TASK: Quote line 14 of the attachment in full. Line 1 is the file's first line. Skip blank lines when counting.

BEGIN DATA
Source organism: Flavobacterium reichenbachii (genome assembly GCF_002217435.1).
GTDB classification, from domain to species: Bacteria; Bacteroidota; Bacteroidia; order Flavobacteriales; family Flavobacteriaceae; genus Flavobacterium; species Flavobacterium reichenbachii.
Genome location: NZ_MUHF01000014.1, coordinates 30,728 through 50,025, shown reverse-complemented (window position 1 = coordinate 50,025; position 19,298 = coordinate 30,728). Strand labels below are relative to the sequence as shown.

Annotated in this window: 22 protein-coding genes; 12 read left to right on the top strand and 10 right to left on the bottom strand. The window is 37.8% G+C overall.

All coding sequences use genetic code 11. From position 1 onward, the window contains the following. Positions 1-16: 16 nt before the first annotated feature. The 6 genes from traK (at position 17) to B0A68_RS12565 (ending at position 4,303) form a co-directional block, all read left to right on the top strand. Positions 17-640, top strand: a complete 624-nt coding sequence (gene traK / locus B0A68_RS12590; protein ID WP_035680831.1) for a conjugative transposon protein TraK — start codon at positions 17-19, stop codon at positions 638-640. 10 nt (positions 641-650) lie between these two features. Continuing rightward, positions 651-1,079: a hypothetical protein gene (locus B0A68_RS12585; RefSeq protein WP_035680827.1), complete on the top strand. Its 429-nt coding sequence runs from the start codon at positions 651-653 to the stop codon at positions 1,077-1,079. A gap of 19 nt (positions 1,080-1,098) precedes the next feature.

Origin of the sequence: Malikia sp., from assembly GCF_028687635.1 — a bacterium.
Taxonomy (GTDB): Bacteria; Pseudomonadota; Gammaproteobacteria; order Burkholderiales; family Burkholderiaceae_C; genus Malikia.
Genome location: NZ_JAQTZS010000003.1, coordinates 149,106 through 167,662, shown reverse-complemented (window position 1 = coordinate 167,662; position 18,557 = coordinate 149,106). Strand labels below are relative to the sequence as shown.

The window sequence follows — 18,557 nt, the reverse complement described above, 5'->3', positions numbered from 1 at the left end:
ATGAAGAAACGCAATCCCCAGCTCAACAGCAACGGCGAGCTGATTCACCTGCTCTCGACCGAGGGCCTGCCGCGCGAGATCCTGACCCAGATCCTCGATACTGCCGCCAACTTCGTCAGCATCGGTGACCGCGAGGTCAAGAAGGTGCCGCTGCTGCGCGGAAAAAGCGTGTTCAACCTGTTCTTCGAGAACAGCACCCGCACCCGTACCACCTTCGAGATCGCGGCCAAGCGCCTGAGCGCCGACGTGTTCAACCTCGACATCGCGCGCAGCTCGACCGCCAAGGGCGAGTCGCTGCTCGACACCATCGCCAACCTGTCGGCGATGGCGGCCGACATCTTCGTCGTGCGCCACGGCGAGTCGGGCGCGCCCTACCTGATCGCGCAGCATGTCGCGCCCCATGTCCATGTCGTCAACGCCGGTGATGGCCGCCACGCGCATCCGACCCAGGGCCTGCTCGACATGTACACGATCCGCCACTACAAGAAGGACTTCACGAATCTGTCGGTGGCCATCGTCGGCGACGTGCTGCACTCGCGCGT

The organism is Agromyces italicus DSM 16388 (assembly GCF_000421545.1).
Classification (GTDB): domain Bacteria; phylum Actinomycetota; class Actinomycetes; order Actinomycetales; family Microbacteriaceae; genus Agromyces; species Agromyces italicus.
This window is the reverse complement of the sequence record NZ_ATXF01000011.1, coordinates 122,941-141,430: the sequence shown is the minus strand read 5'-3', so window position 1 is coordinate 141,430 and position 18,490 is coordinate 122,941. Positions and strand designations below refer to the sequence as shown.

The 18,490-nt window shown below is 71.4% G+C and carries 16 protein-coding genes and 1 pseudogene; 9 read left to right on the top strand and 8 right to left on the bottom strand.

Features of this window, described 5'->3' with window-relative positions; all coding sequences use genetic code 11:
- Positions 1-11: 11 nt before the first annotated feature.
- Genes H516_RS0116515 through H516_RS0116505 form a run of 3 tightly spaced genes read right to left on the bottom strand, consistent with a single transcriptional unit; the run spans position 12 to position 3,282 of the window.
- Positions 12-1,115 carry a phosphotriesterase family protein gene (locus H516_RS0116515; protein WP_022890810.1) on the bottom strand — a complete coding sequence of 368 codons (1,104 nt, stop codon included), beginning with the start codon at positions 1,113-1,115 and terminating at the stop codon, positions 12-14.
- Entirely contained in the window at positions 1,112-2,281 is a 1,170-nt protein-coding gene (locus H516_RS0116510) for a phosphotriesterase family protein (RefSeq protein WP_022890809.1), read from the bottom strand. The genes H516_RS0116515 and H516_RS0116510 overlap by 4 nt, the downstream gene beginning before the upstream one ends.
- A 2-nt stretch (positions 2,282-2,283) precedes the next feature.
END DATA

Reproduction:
The 18,490-nt window shown below is 71.4% G+C and carries 16 protein-coding genes and 1 pseudogene; 9 read left to right on the top strand and 8 right to left on the bottom strand.